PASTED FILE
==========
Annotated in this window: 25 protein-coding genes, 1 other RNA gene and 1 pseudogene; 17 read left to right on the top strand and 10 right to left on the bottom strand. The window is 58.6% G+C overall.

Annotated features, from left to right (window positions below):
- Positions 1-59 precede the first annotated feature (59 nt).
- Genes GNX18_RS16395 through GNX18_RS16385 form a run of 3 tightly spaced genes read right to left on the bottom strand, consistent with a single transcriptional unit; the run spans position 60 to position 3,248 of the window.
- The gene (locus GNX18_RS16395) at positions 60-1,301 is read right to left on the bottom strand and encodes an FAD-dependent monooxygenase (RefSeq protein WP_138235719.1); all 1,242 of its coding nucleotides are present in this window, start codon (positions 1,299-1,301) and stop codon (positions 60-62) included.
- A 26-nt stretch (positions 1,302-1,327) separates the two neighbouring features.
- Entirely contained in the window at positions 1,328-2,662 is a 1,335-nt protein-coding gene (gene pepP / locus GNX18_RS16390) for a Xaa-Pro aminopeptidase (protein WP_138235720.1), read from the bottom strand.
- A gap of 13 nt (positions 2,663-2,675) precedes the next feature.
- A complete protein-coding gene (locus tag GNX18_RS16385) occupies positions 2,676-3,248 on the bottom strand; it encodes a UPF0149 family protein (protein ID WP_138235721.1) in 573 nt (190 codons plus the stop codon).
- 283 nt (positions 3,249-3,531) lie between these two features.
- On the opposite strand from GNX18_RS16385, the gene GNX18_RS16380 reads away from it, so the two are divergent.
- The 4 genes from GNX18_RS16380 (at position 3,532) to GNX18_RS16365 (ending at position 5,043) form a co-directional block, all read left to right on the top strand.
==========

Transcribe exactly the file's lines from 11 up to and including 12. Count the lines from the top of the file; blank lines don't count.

- On the opposite strand from GNX18_RS16385, the gene GNX18_RS16380 reads away from it, so the two are divergent.
- The 4 genes from GNX18_RS16380 (at position 3,532) to GNX18_RS16365 (ending at position 5,043) form a co-directional block, all read left to right on the top strand.